While just off the operating table a few weeks ago, I invited Susan of wild yeast out to dinner at WD-50. I have been curious about all the fuss made about these new "nouvelle" style restaurants. Failing to get a table for my first choice at Le Bernardin, I opted to try a cuisine that's less known and, perhaps even controversial in some cooking circles.
Keeping my mind open to something new sounded like a good idea, albeit with one of the leading senses not working, namely my nose due to recent surgery. As I chewed and tried to decipher flavor, it proved virtually impossible. Regardless, I had the genuine pleasure of watching Chef Wylie Dusfrene and his staff go about doing what they do, specifically their reputation for alchemy around molecular gastronomy. Most of my fellow chefs and foodies (from mainstream critics to online bloggers to just passionate eaters) are just curious about what they are conjuring from mysterious and odd sounding ingredients.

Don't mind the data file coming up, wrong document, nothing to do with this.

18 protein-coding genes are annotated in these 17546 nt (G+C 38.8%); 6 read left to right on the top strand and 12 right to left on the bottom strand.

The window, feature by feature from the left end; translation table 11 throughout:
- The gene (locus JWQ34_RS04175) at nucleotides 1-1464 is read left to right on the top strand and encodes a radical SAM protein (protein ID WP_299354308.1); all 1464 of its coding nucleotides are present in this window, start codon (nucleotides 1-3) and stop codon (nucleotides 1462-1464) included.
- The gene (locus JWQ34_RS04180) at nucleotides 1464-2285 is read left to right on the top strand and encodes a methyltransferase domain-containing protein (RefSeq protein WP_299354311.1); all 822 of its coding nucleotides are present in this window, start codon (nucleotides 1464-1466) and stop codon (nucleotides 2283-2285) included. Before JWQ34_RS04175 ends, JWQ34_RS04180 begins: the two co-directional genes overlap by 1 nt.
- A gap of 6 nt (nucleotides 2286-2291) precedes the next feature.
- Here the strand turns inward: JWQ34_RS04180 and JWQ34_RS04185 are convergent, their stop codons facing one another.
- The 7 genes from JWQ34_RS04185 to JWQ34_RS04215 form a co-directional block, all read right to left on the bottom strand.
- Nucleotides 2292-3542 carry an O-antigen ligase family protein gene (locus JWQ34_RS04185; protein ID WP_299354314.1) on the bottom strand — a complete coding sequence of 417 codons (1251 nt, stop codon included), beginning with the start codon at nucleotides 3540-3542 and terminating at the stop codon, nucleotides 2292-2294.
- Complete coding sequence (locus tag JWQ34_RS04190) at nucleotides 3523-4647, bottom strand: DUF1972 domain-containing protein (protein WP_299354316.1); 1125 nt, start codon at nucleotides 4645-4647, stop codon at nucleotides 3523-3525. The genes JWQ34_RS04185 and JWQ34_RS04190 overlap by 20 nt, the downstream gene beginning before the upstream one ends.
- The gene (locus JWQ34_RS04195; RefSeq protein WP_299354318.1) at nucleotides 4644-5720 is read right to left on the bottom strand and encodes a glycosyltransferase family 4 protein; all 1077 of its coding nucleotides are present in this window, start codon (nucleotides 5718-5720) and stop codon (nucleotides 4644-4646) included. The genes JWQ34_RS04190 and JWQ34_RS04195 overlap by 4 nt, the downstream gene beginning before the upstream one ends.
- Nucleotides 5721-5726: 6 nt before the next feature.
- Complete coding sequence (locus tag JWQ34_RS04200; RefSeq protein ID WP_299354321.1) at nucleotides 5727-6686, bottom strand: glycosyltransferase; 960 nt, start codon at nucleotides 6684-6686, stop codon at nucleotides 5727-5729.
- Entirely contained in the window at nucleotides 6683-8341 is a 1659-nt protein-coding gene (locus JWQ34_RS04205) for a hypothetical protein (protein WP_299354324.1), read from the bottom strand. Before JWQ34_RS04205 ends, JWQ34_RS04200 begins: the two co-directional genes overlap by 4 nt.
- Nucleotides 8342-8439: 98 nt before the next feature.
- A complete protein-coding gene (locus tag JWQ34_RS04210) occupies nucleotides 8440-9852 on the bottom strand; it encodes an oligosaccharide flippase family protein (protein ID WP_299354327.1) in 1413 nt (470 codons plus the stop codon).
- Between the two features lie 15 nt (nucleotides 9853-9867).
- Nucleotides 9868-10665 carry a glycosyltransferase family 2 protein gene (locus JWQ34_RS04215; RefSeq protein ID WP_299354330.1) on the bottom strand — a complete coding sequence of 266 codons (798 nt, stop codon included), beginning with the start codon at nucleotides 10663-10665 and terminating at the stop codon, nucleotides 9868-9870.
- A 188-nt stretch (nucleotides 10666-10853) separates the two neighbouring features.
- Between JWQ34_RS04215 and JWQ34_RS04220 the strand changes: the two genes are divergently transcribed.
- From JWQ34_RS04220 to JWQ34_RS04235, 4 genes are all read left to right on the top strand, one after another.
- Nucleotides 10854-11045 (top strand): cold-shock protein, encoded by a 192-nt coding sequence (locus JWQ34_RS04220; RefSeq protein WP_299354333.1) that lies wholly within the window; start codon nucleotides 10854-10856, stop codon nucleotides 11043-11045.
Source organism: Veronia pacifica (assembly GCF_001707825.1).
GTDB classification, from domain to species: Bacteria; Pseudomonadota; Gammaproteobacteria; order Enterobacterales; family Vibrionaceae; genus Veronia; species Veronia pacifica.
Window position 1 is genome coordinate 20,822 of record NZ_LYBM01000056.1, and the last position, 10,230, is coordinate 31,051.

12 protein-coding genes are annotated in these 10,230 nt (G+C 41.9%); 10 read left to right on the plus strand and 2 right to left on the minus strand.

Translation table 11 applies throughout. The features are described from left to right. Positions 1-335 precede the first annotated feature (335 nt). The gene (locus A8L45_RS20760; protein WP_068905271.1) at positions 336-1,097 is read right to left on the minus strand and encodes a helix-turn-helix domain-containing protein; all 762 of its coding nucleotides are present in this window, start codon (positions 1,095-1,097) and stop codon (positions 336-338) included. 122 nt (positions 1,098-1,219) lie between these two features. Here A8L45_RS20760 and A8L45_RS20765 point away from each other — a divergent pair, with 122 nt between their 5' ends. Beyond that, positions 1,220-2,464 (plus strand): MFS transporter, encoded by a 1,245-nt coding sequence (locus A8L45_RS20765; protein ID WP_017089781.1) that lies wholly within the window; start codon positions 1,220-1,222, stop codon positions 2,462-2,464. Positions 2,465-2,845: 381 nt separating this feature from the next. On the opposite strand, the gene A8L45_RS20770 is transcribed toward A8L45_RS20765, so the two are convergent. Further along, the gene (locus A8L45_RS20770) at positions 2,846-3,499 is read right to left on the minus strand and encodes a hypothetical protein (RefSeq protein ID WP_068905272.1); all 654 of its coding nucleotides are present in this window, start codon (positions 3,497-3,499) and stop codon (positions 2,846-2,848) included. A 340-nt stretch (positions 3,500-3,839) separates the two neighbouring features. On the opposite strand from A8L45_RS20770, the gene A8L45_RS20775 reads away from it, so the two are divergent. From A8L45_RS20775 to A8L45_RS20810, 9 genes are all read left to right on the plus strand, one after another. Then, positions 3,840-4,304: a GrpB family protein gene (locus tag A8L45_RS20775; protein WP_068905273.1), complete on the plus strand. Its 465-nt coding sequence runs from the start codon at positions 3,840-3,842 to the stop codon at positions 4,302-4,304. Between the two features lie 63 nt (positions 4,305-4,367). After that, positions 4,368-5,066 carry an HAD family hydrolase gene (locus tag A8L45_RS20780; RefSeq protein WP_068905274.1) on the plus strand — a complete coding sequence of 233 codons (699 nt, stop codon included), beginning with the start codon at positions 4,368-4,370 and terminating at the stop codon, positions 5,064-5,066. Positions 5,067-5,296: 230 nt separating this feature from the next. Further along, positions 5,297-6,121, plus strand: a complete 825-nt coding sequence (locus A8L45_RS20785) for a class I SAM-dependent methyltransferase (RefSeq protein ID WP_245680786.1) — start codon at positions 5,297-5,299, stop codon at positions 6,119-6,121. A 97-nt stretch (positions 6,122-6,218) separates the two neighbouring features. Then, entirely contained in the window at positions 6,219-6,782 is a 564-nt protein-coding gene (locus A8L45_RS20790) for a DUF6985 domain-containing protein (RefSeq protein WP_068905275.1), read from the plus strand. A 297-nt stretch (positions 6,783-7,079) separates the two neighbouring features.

Combining new methods and techniques that sound more like something out of a science class, these folks are not "old school" cooks and chefs in the Fernand Point traditions of food preparations, the latter focused more on traditional flash in-the-pan rather then crayovac packets and meat glue. Trying my best to cast reasonable and grounded judgment on this new school of cooking, I have decided to come back in the future and smell and taste – as well as see – what it's all about. Meanwhile here are some pictures to let you in on what we had that evening.